CO2 laser excision of a bladder mass

    By Christopher Winkler, DVM, Dipl. ABLS For The Education Center
    Originally Published In Veterinary Practice News, May 2017 – Download as a PDF

    Tumors of the urinary bladder include transitional cell carcinoma, squamous cell carcinoma, adenocarcinoma and fibroma, and comprise approximately 2 percent of all reported malignancies in canines. Invasive transitional cell carcinoma (TCC) is the most common, with a higher ratio occurring in females. Common clinical signs include hematuria, dysuria and pollakiuria, and may resolve temporarily with antibiotic therapy. Urine antigen tests for TCC have been found to be sensitive, but false-positive results may limit their value. A diagnosis of TCC by histopathologic confirmation should, therefore, always be recommended to the client even with positive antigen results. Recommended methods of biopsy include cystotomy, cystoscopy and catheterization; percutaneous methods may lead to tumor seeding and are best avoided.[1]

    A CO2 laser cauterizes blood vessels up to 0.5 millimeters in diameter as it incises, allowing excellent visualization of the tissues as the surgery proceeds. The precise incision and hemostasis control the laser provides are especially valuable when care must be taken to watch out for and preserve delicate structures. Nerves and lymphatics are also sealed, decreasing postoperative pain and swelling.[2] It is the experience of the author that the use of the CO2 laser in cystotomy procedures results in reduced or eliminated hematuria, pollakuria and dysuria postoperatively and a more comfortable recovery when compared to cystotomy performed with a scalpel.


    Tarot is an 8-year-old female (spayed) Labrador-golden retriever mix who had a history of chronic hematuria and inappropriate urination in the house. Bloodwork was within normal reference ranges. Urinalysis revealed hematuria and rod bacteria and the presence of struvite crystals. Urine culture was positive for Proteus mirabilis, with high susceptibility to enrofloxacin, but enrofloxacin therapy failed to resolve the clinical symptoms. Abdominal X-rays were unrevealing. An abdominal ultrasound revealed the presence of a 4-by-2.5- centimeter intraluminal mass within the urinary bladder and a thickened bladder wall. There was no evidence of cystoliths, ascites or renal disease. A differential diagnosis of a polyp versus neoplasia (TCC) was made, and TCC antigen testing was positive. Tarot was started on D-Mannose (½ tsp BID), enrofloxacin (272 milligrams BID), Cerenia (80 milligrams EOD) and piroxicam (10 milligrams SID). A cystotomy was recommended, and Tarot came to our clinic for the procedure.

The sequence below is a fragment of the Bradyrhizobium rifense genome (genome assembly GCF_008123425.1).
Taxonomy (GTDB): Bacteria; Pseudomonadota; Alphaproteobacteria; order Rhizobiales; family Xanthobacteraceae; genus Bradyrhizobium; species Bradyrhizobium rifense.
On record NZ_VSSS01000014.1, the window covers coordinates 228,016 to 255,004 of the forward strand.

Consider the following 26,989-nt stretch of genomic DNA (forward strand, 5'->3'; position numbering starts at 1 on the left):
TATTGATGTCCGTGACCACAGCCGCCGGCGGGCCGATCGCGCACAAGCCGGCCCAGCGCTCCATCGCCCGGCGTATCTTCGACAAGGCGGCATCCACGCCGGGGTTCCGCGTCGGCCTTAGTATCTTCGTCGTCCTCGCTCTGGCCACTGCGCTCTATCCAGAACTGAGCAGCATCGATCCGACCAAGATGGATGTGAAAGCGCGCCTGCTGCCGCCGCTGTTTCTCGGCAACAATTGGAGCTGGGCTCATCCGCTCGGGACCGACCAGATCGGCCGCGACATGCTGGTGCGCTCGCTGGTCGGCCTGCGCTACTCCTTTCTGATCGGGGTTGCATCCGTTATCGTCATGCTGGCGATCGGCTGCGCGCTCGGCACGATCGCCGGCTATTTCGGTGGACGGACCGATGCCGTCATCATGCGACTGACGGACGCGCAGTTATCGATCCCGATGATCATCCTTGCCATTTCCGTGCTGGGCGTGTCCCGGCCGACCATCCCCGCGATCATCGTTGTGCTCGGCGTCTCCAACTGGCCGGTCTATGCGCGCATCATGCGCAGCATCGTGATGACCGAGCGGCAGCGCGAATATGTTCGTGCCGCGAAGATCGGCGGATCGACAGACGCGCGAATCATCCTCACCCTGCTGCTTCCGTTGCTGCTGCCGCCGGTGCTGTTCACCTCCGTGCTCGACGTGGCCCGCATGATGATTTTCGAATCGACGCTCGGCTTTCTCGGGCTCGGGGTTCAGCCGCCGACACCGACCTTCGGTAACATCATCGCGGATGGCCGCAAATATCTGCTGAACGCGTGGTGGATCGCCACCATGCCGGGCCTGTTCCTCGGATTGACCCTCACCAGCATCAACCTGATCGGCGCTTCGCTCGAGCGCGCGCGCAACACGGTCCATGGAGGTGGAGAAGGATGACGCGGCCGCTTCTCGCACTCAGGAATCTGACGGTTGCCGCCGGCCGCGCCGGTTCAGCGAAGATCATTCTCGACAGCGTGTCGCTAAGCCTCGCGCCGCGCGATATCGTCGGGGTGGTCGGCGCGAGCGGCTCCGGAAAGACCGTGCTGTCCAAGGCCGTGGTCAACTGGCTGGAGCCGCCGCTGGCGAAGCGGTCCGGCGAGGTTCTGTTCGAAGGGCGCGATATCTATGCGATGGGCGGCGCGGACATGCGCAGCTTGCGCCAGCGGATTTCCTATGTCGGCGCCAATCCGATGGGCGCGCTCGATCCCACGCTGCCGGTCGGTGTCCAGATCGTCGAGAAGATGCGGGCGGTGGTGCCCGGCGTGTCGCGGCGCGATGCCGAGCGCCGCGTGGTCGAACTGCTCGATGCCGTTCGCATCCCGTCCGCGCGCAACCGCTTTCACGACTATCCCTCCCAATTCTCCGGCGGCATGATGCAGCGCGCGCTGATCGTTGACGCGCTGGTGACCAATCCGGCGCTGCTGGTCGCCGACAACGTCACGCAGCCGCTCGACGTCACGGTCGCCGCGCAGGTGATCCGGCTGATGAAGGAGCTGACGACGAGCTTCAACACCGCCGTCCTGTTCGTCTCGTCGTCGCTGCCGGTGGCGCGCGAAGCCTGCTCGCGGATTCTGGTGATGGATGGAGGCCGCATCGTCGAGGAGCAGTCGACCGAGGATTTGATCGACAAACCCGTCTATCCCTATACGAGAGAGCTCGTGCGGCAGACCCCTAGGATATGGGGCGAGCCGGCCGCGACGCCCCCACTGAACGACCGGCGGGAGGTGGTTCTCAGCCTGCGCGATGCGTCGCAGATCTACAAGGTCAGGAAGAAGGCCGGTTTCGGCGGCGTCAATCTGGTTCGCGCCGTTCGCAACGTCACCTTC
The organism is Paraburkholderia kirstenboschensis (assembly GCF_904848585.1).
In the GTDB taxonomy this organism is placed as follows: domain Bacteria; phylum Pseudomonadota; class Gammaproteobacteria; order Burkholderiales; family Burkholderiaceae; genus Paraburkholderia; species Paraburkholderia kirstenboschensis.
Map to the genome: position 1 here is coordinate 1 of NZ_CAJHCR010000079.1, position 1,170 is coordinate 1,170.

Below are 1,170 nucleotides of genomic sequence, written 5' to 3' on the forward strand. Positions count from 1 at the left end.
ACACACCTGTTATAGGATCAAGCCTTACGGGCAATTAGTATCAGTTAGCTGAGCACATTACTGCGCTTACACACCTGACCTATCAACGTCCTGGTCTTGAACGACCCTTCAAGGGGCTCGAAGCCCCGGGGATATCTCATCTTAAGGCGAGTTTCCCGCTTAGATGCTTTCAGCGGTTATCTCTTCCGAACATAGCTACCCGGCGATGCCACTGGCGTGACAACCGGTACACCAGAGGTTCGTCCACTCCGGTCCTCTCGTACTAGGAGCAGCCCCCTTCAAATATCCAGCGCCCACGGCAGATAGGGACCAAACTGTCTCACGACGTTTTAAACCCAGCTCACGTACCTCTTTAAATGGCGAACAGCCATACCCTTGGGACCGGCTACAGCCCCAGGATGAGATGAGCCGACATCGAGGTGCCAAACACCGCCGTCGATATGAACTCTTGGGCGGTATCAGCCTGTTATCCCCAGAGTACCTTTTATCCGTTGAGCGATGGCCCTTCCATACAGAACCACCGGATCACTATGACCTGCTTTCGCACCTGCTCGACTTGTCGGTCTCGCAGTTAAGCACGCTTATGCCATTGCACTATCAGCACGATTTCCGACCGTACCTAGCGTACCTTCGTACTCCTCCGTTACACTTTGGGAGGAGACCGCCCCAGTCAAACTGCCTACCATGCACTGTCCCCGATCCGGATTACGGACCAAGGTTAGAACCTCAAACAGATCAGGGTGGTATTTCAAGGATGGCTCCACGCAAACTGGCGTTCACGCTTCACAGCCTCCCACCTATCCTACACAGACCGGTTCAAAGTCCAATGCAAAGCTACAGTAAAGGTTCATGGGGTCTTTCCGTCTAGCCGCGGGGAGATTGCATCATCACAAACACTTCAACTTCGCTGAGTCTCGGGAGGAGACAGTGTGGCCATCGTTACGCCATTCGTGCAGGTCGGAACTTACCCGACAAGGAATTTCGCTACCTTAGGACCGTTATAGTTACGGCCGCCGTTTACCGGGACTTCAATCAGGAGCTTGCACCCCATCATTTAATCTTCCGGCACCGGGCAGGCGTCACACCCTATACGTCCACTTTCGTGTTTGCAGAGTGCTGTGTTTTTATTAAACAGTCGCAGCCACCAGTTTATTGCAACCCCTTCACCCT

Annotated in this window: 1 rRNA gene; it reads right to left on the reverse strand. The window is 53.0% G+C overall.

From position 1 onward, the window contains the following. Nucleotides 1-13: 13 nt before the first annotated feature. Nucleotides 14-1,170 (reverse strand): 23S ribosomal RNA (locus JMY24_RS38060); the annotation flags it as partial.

The patient was premedicated with dexmedetomidine 125 mcg/m2 IM. The patient was induced with propofol 3 mg/kg IV, and general anesthesia was maintained with isoflurane via endotracheal tube.

    Laser Equipment and Settings

    A 20-watt Aesculight surgical CO2 laser with a flexible hollow waveguide and adjustable handpiece was used.


    The patient was placed in dorsal recumbency. Approach was made to the abdomen via a ventral midline incision with the CO2 laser (0.25-millimeter focal spot size, 12 watts in the continuous wave mode [CW]) (Figure 1). A groove director was utilized during approach through the linea alba. Minor hemorrhage was controlled during approach via CO2 laser with a defocused laser beam (0.8-millimeter focal spot size) at 12 watts continuous wave mode (Figure 2).